The Cooling-Off Rule is a federal trade regulation rule that was published by the FTC to address unfair and deceptive practices in sales conducted at locations other than the fixed place of business of the seller. In other words, if you’re marketing products or services for a network marketing company, this federal regulation applies to YOU and the company. Even though the vast majority of sales are not made on a door-to-door basis, the Rule calls all such sales “door-to-door sales.”

        In addition to sales at consumers’ homes, door-to-door sales include sales at facilities rented on a temporary or short term basis, such as hotel or motel rooms, convention centers, fairgrounds and restaurants; or sales at the buyer’s workplace. The Rule requires door-to-door sellers to provide consumers with written and oral notice of a buyer’s right to unilaterally rescind a contract within three business days from the date of the transaction. Additionally, sellers must provide buyers with a completed receipt, or a copy of the sales contract, containing a summary notice informing buyers of the right to cancel the transaction.

        What is New?

        Under the new rule, the revised definition of “door-to-door sales” distinguishes between sales at a buyer’s home and those at locations outside the home. The revised definition retains coverage for sales made at a buyer’s home that have a purchase price of $25 or more, and it increases the purchase price to $130 or more for all other covered sales.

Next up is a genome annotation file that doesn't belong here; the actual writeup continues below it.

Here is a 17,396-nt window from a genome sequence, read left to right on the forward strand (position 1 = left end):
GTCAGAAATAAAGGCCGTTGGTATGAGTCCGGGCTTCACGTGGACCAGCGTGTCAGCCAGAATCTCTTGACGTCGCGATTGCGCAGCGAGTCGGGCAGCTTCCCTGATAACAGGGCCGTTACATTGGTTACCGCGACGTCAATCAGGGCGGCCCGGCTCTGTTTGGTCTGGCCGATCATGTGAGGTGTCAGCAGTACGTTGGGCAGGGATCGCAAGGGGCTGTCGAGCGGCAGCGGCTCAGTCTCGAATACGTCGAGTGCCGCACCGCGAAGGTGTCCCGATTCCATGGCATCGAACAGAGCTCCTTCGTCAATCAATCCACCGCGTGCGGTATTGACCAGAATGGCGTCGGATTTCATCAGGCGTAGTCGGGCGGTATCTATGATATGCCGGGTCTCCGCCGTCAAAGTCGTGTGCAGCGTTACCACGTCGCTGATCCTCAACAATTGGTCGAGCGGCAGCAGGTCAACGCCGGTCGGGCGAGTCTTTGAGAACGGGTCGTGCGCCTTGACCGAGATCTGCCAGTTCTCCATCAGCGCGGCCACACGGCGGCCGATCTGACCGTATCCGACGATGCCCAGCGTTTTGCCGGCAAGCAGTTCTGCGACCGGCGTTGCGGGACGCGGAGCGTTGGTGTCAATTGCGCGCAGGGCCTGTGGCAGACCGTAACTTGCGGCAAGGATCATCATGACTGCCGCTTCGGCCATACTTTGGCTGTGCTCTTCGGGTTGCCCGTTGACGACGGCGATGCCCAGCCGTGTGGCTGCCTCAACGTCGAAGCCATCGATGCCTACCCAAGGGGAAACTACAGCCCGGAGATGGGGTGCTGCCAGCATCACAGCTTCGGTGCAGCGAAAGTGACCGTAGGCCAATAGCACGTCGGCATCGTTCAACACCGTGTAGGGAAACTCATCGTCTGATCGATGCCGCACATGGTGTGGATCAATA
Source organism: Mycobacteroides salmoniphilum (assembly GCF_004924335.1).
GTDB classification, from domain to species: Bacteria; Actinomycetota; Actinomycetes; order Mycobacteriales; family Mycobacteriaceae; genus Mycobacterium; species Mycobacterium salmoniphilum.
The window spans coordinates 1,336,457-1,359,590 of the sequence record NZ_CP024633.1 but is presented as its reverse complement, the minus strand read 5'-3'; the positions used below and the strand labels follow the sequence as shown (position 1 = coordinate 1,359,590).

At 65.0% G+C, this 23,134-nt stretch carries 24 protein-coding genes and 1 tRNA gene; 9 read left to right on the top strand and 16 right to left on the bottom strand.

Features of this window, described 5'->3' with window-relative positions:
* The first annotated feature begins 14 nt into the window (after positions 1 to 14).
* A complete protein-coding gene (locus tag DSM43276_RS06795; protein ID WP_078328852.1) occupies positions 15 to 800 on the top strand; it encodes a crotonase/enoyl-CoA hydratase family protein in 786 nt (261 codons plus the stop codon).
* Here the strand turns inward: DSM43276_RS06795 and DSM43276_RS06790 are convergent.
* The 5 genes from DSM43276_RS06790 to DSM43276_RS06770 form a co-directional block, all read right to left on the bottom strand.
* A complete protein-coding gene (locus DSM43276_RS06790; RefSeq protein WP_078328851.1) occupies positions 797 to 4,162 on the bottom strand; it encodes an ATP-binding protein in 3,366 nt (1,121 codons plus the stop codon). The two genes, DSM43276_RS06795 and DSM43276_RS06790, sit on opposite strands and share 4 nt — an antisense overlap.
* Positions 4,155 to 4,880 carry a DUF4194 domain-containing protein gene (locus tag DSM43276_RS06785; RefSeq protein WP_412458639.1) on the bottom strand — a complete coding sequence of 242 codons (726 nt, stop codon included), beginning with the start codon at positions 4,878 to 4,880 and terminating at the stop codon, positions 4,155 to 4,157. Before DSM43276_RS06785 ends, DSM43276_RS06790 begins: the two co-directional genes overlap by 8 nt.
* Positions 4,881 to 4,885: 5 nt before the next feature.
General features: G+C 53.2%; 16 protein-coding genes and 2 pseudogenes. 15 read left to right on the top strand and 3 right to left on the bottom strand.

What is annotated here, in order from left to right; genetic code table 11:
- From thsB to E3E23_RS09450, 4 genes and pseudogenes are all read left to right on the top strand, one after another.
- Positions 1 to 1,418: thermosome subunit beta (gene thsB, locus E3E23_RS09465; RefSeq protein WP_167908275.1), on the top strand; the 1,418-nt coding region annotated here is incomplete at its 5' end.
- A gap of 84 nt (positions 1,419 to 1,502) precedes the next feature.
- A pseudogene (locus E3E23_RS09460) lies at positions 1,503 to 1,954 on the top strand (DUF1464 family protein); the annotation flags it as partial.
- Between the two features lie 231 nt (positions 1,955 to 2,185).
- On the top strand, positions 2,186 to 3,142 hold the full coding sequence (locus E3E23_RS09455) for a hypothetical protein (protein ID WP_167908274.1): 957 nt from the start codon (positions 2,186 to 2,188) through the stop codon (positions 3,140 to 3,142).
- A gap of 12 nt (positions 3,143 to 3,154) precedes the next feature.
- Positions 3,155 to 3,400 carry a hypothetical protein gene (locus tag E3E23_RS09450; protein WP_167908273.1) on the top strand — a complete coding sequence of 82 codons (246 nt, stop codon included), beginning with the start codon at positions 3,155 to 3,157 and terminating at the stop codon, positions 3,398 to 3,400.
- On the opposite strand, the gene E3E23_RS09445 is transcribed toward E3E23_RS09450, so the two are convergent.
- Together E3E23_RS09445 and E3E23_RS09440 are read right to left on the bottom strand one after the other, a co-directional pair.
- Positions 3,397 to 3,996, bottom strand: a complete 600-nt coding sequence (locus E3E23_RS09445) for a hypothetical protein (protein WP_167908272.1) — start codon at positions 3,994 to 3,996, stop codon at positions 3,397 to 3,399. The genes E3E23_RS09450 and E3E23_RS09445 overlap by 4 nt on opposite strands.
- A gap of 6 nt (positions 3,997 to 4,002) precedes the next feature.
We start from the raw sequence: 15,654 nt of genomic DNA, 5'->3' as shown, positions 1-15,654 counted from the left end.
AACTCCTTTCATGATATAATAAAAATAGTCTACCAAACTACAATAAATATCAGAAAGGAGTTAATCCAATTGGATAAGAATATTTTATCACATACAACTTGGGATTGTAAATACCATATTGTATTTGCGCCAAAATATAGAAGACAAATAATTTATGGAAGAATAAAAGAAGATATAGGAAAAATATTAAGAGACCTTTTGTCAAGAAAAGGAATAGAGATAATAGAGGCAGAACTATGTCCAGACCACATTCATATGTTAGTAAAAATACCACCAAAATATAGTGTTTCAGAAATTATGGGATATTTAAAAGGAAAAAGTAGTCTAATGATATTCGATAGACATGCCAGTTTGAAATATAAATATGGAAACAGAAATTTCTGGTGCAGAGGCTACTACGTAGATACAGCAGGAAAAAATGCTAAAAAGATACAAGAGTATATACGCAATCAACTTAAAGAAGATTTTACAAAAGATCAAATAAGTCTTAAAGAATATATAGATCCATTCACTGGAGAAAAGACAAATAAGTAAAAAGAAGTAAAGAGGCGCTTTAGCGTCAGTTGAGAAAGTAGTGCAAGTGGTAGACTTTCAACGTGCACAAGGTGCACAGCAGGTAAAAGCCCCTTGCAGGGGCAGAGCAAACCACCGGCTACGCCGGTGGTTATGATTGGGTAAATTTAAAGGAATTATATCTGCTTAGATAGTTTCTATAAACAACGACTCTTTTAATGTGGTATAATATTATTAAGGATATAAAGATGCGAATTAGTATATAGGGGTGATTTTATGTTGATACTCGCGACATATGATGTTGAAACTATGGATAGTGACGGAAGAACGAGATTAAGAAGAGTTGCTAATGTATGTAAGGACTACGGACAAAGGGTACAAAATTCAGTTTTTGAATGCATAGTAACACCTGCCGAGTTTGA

When is the Change Effective?

        The change becomes effective on March 13, 2015.

        What Do Companies and ICs Need to Know?

        The Rule is applicable to the:

        • Sale, lease, or rental;
        • Of consumer goods or services;[ii]
        • With a purchase price of:
          • $25 or more for sales made at a buyer’s residence;[iii] or
          • $130 or more for all other temporary locations;
        • In which the seller[iv] or his representative personally solicits the sale;[v] and
        • The buyer’s agreement or offer to purchase is made at a place other than the place of business[vi] of the seller (e.g., sales at the buyer’s residence or at facilities rented on a temporary or short-term basis, such as hotel or motel rooms, convention centers, fairgrounds and restaurants, or sales at the buyer’s workplace or in dormitory lounges).

        This means that certain sales to customers will fall within the scope of the Rule, and some will not. In addition, if the enrollment of a new IC exceeds the applicable threshold ($25 for sales made at the buyer’s residence and $130 for sales made at all other temporary locations), the Rule will apply.[vii] Whether a particular sale is or is not subject to the Rule depends on the facts involved. Because it’s difficult (and sometimes impossible) to know whether the Rule is applicable to a particular transaction, it’s simply a “best practice” to insure that your documents, corporate practices, and your ICs’ practices always meet the requirements of the Rule.

        There are six exemptions to the Rule, however, most of them will be inapplicable to direct selling companies and their ICs . . . most of the time.[viii]

        What Do Companies and ICs Need to Do?

        The Rules requires “sellers” (direct selling companies) and “their representatives” (ICs) to:

        • Furnish the buyer with a fully completed receipt or copy of any contract pertaining to the sale at the time of its execution;
          • Which is in the same language, e.g., Spanish, as that principally used in the oral sales presentation;
          • Which shows the date of the transaction;